I was lucky enough to be the host of a Google Hangout last week with some very smart folks who will be speaking at IBM InterConnect 2015. One of the topics that we discussed was Two-speed IT or as Carmen DeArdo of Nationwide called it, variable speed DevOps.
What is meant by this term is the realization of the fact that different parts of an organization, even different parts of an IT team move at different speeds. Rather than forcing everyone to move at one speed, how can you use DevOps to allow these different size gears to mesh into one smooth functioning machine?
Constraints and bottlenecks pop up when one part of the process is allowed to proceed untethered only to either be constrained from a lack of resources or data from a pre-requisite or to be wasted as the output then has to sit and wait around for another part of the process to proceed. It is almost right out of The Goal by Goldratt.
How do we achieve a “just in time” method of IT? This is a problem that agile has tried to tackle in the development world, but what about the larger canvas of IT? That is variable speed DevOps.
Perhaps nowhere is this variable speed issue as visible then when talking about legacy mainframe systems working with modern cloud architectures. Yes IBM’s z/system team has numerous examples of exactly this taking place. But don’t be fooled into thinking that this is about making old stuff work with new stuff, for it is not.
I have discussed this with Sanjeev Sharma of IBM as well regarding a follow on panel on this subject that both he, Carmen and Rosalind Radcliffe will be participating in this month at the InterConnect 2015 event in Las Vegas (Mobile to Mainframe Experts: DevOps Best Practices for Systems of Engagement and Systems of Record, Session DEM-4399, Monday 2PM).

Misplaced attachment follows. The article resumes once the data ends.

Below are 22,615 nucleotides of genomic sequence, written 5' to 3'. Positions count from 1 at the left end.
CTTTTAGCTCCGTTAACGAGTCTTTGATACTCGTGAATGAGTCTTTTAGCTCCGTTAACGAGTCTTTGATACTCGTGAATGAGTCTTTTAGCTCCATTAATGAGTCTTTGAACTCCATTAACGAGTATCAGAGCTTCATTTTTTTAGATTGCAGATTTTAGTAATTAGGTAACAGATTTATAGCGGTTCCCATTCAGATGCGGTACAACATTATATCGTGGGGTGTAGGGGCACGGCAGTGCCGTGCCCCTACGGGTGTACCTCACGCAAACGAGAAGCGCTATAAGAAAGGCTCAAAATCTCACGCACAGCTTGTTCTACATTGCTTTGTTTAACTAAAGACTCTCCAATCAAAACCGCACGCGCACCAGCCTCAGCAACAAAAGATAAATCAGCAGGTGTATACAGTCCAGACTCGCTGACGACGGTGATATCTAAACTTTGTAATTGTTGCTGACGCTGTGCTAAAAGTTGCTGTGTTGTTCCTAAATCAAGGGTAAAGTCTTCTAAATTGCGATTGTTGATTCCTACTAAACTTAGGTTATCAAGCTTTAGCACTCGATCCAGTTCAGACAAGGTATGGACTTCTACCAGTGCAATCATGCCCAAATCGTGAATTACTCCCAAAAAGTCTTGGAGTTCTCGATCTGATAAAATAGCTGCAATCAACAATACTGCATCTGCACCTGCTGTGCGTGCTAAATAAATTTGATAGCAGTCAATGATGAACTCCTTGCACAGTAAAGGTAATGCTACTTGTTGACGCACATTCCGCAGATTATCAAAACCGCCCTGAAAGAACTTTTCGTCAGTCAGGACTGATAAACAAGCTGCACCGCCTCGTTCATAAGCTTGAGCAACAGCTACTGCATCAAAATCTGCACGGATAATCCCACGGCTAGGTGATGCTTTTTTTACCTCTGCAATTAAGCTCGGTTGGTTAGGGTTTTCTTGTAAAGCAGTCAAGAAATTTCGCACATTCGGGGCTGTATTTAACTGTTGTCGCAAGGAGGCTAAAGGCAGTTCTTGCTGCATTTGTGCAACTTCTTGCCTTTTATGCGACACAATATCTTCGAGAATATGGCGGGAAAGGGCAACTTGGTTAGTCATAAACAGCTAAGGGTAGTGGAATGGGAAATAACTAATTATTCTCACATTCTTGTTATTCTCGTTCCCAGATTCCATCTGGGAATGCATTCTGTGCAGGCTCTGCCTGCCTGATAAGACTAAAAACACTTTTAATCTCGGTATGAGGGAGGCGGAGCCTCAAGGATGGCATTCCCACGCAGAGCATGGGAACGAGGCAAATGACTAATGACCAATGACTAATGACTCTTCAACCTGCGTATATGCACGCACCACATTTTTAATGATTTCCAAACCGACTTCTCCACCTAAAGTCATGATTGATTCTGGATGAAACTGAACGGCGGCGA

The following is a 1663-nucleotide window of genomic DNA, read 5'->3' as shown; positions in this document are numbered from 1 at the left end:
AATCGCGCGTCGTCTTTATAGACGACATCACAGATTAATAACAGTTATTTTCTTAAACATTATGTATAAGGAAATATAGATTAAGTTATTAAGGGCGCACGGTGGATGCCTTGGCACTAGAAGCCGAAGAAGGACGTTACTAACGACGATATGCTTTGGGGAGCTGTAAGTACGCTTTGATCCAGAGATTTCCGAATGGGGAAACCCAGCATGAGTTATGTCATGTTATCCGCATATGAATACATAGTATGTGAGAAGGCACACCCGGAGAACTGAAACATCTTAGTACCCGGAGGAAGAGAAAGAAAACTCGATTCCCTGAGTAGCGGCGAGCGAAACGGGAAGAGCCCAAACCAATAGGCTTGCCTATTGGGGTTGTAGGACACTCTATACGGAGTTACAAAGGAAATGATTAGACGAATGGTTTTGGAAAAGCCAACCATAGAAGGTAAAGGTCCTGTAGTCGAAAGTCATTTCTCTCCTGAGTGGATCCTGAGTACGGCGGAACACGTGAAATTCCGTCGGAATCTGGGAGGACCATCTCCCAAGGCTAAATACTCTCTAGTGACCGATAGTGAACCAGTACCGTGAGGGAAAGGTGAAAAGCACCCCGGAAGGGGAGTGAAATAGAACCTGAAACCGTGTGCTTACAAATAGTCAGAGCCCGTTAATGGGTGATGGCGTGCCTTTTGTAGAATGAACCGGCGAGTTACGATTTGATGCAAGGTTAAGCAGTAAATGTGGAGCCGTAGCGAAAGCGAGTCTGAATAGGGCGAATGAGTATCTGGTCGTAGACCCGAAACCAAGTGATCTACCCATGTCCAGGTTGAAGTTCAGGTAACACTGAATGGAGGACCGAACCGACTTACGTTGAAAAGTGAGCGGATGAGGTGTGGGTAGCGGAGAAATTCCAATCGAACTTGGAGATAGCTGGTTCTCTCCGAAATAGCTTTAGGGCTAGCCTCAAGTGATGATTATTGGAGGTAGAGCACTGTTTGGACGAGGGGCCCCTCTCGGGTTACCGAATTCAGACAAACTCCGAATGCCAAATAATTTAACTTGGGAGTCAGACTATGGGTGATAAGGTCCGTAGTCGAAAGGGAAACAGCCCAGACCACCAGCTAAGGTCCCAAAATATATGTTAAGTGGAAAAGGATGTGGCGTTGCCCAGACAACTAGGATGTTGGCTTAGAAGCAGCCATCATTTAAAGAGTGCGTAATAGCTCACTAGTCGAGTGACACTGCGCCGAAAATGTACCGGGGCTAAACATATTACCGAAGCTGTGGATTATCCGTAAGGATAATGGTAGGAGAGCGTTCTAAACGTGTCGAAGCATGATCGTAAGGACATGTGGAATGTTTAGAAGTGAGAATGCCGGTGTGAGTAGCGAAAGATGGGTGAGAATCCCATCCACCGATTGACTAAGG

The real key to a successful DevOps implementation is recognizing the variable speeds of the different parts of the organization operate at. Yes automate, yes do more faster, yes, yes, yes. But at the end of the day some processes move like Cheetahs, others like Sloths. A Sloth is never going to be a Cheetah. The trick is making sure the Cheetah is not wasted behind the Sloth.
To be successful in DevOps, you cannot focus on one process or part of the story without a keen understanding of the big picture, the whole story. That is part of what I like about DevOps. It is a big picture, big goal game. While it is easy for any one of you to focus in on one piece or gear of the machine, it is the machine that counts. Machines have big gears and little gears, slow gears and fast gears. Getting them to function like clockwork is the key.
I think too many people try to get all of these gears to function at the same speed. In most cases this is a strategy destined to fail. Understanding the variable speeds of the people and parts of the process is necessary to cook the perfect dish.
So next time someone tells you that DevOps is about getting things done faster, remind them that we all can’t be the Cheetah. Sometimes speed kills. In real life we all move at variable speeds. So do different parts of the IT stack. Orchestrating them to be most efficient is really where DevOps wins.